Mycobacterium avium complex (MAC) infections can present as a variety of severe diseases. While it has a predilection for immunocompromised patients such as those with Human immunodeficiency virus (HIV), it can also affect immunocompetent patients as well. One of the rare yet severe diseases that MAC infections can present is MAC peritonitis. Often hard to distinguish from other causes of peritonitis, high clinical suspicion should be maintained for those who are susceptible. Here we present an 85-year-old female with a past medical history of end-stage renal disease on peritoneal dialysis who presented with nausea and vomiting. She was found to have tenderness around her peritoneal dialysis site and was noted to have mild ascites. Her labs were significant for several electrolyte abnormalities, leukocytosis, and ascitic fluid obtained during a previous admission, and serology was positive for acid-fast bacilli. It was further revealed that the species was Mycobacterium avium complex. Initially, she started on rifampin, isoniazid, pyrazinamide, and ethambutol (RIPE), subsequently antibiotics were changed to azithromycin, ethambutol, and rifampin after MAC identification in acid-fast bacilli culture. We aim to highlight this rare presentation of peritonitis secondary to MAC.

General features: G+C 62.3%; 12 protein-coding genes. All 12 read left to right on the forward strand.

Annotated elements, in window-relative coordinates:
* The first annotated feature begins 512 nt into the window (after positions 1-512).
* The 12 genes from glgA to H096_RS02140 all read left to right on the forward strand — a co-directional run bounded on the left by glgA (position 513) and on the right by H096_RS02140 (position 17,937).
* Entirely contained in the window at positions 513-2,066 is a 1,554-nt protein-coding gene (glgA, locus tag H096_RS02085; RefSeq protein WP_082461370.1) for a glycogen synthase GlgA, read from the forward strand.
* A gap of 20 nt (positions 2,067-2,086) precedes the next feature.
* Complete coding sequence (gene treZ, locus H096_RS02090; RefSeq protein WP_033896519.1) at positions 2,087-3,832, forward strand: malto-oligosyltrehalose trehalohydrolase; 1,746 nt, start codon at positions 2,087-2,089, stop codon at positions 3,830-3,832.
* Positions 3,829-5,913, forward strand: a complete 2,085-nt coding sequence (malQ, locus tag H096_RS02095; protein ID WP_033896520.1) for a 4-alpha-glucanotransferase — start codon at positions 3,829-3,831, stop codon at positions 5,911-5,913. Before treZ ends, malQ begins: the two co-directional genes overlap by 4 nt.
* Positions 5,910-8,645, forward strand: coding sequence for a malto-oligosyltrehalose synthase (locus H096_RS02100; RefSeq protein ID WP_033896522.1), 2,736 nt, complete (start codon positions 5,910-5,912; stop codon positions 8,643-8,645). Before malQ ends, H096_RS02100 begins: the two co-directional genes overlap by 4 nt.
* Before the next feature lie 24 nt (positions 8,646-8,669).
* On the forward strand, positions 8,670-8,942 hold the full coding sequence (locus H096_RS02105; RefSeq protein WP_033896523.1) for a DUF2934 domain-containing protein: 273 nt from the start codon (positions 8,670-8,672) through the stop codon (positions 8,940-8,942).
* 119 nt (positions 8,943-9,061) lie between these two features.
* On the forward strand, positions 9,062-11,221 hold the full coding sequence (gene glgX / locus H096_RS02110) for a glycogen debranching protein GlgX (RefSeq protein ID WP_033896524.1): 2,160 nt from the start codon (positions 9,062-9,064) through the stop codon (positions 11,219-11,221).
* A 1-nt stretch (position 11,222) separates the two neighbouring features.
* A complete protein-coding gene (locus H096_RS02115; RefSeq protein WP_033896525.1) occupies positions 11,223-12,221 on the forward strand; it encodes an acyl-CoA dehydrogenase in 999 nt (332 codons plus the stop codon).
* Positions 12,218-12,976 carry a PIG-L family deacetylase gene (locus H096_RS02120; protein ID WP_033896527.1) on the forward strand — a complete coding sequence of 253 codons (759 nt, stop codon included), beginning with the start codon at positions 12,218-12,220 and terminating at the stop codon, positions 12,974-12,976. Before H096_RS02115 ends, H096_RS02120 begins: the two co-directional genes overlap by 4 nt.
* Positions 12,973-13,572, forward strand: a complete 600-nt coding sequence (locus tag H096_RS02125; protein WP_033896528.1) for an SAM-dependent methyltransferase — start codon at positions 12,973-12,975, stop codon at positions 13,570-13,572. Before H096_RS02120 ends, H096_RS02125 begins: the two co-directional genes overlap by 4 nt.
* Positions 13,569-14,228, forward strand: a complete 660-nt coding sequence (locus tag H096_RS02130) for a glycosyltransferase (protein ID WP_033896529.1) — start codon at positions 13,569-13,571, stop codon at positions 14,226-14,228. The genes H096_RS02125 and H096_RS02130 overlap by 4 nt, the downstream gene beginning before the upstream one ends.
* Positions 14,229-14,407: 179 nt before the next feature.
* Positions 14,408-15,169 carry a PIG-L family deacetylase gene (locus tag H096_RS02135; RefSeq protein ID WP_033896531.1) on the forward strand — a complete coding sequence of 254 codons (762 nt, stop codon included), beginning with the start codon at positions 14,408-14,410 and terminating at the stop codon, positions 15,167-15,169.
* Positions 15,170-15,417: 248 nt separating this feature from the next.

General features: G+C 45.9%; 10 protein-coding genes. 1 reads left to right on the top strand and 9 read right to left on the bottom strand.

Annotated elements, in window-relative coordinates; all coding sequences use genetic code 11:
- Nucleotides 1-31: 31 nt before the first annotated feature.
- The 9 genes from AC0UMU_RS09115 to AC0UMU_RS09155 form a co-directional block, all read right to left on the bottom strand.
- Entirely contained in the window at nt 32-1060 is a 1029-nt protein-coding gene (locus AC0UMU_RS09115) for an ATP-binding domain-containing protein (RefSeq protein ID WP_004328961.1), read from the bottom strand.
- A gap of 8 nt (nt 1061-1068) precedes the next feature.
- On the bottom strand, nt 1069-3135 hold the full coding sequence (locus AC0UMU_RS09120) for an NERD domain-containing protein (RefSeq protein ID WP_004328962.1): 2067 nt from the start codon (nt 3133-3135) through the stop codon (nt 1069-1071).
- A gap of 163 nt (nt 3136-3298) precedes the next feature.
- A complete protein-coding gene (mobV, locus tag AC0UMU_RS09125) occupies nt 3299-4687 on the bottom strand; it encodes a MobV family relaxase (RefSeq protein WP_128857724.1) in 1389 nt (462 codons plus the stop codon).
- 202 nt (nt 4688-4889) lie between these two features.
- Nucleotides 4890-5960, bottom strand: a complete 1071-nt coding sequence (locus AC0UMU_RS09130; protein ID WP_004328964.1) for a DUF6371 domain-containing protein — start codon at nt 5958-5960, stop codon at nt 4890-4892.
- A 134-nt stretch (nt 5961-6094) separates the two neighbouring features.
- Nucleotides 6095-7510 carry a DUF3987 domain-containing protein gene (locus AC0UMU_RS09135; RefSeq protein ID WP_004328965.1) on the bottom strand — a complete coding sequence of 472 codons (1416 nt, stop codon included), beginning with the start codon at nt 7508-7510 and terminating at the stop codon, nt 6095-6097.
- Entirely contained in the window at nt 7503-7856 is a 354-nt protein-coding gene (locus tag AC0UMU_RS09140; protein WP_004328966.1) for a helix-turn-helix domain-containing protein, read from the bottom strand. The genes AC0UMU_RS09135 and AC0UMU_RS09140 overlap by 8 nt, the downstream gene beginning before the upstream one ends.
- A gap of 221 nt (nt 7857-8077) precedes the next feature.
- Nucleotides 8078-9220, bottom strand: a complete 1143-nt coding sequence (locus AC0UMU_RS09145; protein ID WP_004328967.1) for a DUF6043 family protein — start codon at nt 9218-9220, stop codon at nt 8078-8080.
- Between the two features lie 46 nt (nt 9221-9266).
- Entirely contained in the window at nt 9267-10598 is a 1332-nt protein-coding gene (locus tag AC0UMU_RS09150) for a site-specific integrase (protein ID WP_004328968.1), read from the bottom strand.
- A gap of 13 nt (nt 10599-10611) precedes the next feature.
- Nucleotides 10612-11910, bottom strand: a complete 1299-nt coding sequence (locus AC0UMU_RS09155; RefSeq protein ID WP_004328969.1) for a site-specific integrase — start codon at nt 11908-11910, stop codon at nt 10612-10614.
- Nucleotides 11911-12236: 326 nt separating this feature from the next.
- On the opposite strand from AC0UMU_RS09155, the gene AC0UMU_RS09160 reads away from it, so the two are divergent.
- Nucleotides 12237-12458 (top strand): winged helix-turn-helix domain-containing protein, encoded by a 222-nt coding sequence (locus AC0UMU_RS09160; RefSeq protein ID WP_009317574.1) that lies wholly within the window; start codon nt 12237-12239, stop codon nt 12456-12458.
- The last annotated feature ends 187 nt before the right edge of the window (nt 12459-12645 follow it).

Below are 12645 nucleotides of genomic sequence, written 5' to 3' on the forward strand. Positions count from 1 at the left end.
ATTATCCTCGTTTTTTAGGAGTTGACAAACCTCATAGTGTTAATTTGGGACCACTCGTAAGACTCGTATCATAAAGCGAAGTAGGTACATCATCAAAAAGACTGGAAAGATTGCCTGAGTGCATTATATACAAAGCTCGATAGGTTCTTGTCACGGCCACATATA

Ozgur, Sacide S.; Ansari, Nida; Patel, Dhruv; Rahman, Ryan; and Shih, Raymond
"Rare Case of Mycobacterium Avium Complex Peritonitis in a Patient with Multiple Myeloma Undergoing Peritoneal Dialysis,"
Journal of Community Hospital Internal Medicine Perspectives: Vol. 14:
1, Article 11.
Available at: https://scholarlycommons.gbmc.org/jchimp/vol14/iss1/11